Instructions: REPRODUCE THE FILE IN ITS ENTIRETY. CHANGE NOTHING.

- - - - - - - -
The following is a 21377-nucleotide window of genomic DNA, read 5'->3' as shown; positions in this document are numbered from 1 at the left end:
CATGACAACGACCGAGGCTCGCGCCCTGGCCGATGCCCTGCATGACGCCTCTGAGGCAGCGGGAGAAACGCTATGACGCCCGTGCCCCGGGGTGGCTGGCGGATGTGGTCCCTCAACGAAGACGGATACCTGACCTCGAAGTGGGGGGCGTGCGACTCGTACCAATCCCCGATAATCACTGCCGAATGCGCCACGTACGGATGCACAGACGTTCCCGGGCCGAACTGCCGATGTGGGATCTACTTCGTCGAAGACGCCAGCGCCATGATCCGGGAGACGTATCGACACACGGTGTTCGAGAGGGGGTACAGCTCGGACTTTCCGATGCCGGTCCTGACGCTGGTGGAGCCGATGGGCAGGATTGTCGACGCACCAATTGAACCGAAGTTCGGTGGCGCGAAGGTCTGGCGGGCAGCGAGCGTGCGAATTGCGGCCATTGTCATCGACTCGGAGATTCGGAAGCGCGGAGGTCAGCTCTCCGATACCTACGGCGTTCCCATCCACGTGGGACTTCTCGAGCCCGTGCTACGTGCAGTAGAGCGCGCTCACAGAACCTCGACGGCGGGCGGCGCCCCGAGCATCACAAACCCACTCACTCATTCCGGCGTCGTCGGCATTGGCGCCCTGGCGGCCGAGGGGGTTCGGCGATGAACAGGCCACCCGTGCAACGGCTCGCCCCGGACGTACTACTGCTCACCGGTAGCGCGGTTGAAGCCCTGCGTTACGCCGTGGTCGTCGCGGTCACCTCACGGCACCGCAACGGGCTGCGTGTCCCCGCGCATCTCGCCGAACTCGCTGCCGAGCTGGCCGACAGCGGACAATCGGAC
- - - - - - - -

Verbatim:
The following is a 21377-nucleotide window of genomic DNA, read 5'->3' as shown; positions in this document are numbered from 1 at the left end:
CATGACAACGACCGAGGCTCGCGCCCTGGCCGATGCCCTGCATGACGCCTCTGAGGCAGCGGGAGAAACGCTATGACGCCCGTGCCCCGGGGTGGCTGGCGGATGTGGTCCCTCAACGAAGACGGATACCTGACCTCGAAGTGGGGGGCGTGCGACTCGTACCAATCCCCGATAATCACTGCCGAATGCGCCACGTACGGATGCACAGACGTTCCCGGGCCGAACTGCCGATGTGGGATCTACTTCGTCGAAGACGCCAGCGCCATGATCCGGGAGACGTATCGACACACGGTGTTCGAGAGGGGGTACAGCTCGGACTTTCCGATGCCGGTCCTGACGCTGGTGGAGCCGATGGGCAGGATTGTCGACGCACCAATTGAACCGAAGTTCGGTGGCGCGAAGGTCTGGCGGGCAGCGAGCGTGCGAATTGCGGCCATTGTCATCGACTCGGAGATTCGGAAGCGCGGAGGTCAGCTCTCCGATACCTACGGCGTTCCCATCCACGTGGGACTTCTCGAGCCCGTGCTACGTGCAGTAGAGCGCGCTCACAGAACCTCGACGGCGGGCGGCGCCCCGAGCATCACAAACCCACTCACTCATTCCGGCGTCGTCGGCATTGGCGCCCTGGCGGCCGAGGGGGTTCGGCGATGAACAGGCCACCCGTGCAACGGCTCGCCCCGGACGTACTACTGCTCACCGGTAGCGCGGTTGAAGCCCTGCGTTACGCCGTGGTCGTCGCGGTCACCTCACGGCACCGCAACGGGCTGCGTGTCCCCGCGCATCTCGCCGAACTCGCTGCCGAGCTGGCCGACAGCGGACAATCGGAC